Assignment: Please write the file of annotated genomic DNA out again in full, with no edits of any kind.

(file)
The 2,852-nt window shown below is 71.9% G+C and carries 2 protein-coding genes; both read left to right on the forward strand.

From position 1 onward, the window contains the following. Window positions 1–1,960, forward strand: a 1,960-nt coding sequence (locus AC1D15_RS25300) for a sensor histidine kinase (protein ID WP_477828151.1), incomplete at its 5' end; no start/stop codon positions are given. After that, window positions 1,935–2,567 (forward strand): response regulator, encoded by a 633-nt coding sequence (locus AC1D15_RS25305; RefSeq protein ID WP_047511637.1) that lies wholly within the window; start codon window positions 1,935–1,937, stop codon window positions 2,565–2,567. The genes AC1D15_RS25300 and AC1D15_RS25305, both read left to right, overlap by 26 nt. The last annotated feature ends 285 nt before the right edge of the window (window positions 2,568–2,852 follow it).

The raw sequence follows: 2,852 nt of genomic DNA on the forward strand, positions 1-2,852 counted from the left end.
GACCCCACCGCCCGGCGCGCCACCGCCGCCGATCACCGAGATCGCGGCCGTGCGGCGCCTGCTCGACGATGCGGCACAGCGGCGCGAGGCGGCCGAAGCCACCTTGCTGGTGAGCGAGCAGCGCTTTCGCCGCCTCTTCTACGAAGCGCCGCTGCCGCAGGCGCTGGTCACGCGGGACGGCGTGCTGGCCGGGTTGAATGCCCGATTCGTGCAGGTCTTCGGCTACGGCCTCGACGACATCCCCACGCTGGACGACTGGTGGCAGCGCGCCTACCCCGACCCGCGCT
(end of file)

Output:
The 2,852-nt window shown below is 71.9% G+C and carries 2 protein-coding genes; both read left to right on the forward strand.

From position 1 onward, the window contains the following. Window positions 1–1,960, forward strand: a 1,960-nt coding sequence (locus AC1D15_RS25300) for a sensor histidine kinase (protein ID WP_477828151.1), incomplete at its 5' end; no start/stop codon positions are given. After that, window positions 1,935–2,567 (forward strand): response regulator, encoded by a 633-nt coding sequence (locus AC1D15_RS25305; RefSeq protein ID WP_047511637.1) that lies wholly within the window; start codon window positions 1,935–1,937, stop codon window positions 2,565–2,567. The genes AC1D15_RS25300 and AC1D15_RS25305, both read left to right, overlap by 26 nt. The last annotated feature ends 285 nt before the right edge of the window (window positions 2,568–2,852 follow it).

The raw sequence follows: 2,852 nt of genomic DNA on the forward strand, positions 1-2,852 counted from the left end.
GACCCCACCGCCCGGCGCGCCACCGCCGCCGATCACCGAGATCGCGGCCGTGCGGCGCCTGCTCGACGATGCGGCACAGCGGCGCGAGGCGGCCGAAGCCACCTTGCTGGTGAGCGAGCAGCGCTTTCGCCGCCTCTTCTACGAAGCGCCGCTGCCGCAGGCGCTGGTCACGCGGGACGGCGTGCTGGCCGGGTTGAATGCCCGATTCGTGCAGGTCTTCGGCTACGGCCTCGACGACATCCCCACGCTGGACGACTGGTGGCAGCGCGCCTACCCCGACCCGCGCT